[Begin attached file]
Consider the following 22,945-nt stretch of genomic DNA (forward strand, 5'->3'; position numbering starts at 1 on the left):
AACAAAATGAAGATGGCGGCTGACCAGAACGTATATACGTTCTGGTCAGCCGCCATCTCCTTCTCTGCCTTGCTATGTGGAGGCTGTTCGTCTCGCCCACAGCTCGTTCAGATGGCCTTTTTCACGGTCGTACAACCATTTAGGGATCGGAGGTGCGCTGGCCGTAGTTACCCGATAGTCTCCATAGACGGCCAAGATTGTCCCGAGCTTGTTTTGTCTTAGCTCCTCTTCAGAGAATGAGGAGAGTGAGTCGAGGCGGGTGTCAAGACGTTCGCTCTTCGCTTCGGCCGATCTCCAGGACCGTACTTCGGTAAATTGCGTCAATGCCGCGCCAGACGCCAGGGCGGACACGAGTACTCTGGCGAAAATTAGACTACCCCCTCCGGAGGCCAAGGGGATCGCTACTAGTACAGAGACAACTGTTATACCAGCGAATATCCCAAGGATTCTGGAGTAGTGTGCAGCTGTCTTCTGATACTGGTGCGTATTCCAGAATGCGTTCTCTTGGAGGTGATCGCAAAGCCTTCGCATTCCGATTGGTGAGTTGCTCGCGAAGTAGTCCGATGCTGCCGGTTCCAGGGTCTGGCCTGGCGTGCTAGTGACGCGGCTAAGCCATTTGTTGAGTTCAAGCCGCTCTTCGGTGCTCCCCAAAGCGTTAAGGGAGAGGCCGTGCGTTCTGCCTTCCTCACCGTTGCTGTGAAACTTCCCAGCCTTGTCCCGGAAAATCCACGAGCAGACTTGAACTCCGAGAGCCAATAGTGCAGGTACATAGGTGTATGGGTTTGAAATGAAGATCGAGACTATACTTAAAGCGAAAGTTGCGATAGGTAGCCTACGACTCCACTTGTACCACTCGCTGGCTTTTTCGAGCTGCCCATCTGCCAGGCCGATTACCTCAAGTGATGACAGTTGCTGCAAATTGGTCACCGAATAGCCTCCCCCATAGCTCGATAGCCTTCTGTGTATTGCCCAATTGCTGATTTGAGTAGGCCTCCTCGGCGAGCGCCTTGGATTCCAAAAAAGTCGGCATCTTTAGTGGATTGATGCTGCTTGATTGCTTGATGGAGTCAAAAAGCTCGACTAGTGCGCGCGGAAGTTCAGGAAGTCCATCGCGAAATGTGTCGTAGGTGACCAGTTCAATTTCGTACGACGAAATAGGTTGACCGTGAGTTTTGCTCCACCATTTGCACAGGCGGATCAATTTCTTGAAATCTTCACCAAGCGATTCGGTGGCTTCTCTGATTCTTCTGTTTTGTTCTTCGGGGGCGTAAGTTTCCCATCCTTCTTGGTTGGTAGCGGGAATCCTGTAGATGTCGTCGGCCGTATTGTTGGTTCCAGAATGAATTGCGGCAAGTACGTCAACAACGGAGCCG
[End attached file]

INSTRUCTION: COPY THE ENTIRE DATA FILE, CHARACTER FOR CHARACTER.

Consider the following 22,945-nt stretch of genomic DNA (forward strand, 5'->3'; position numbering starts at 1 on the left):
AACAAAATGAAGATGGCGGCTGACCAGAACGTATATACGTTCTGGTCAGCCGCCATCTCCTTCTCTGCCTTGCTATGTGGAGGCTGTTCGTCTCGCCCACAGCTCGTTCAGATGGCCTTTTTCACGGTCGTACAACCATTTAGGGATCGGAGGTGCGCTGGCCGTAGTTACCCGATAGTCTCCATAGACGGCCAAGATTGTCCCGAGCTTGTTTTGTCTTAGCTCCTCTTCAGAGAATGAGGAGAGTGAGTCGAGGCGGGTGTCAAGACGTTCGCTCTTCGCTTCGGCCGATCTCCAGGACCGTACTTCGGTAAATTGCGTCAATGCCGCGCCAGACGCCAGGGCGGACACGAGTACTCTGGCGAAAATTAGACTACCCCCTCCGGAGGCCAAGGGGATCGCTACTAGTACAGAGACAACTGTTATACCAGCGAATATCCCAAGGATTCTGGAGTAGTGTGCAGCTGTCTTCTGATACTGGTGCGTATTCCAGAATGCGTTCTCTTGGAGGTGATCGCAAAGCCTTCGCATTCCGATTGGTGAGTTGCTCGCGAAGTAGTCCGATGCTGCCGGTTCCAGGGTCTGGCCTGGCGTGCTAGTGACGCGGCTAAGCCATTTGTTGAGTTCAAGCCGCTCTTCGGTGCTCCCCAAAGCGTTAAGGGAGAGGCCGTGCGTTCTGCCTTCCTCACCGTTGCTGTGAAACTTCCCAGCCTTGTCCCGGAAAATCCACGAGCAGACTTGAACTCCGAGAGCCAATAGTGCAGGTACATAGGTGTATGGGTTTGAAATGAAGATCGAGACTATACTTAAAGCGAAAGTTGCGATAGGTAGCCTACGACTCCACTTGTACCACTCGCTGGCTTTTTCGAGCTGCCCATCTGCCAGGCCGATTACCTCAAGTGATGACAGTTGCTGCAAATTGGTCACCGAATAGCCTCCCCCATAGCTCGATAGCCTTCTGTGTATTGCCCAATTGCTGATTTGAGTAGGCCTCCTCGGCGAGCGCCTTGGATTCCAAAAAAGTCGGCATCTTTAGTGGATTGATGCTGCTTGATTGCTTGATGGAGTCAAAAAGCTCGACTAGTGCGCGCGGAAGTTCAGGAAGTCCATCGCGAAATGTGTCGTAGGTGACCAGTTCAATTTCGTACGACGAAATAGGTTGACCGTGAGTTTTGCTCCACCATTTGCACAGGCGGATCAATTTCTTGAAATCTTCACCAAGCGATTCGGTGGCTTCTCTGATTCTTCTGTTTTGTTCTTCGGGGGCGTAAGTTTCCCATCCTTCTTGGTTGGTAGCGGGAATCCTGTAGATGTCGTCGGCCGTATTGTTGGTTCCAGAATGAATTGCGGCAAGTACGTCAACAACGGAGCCG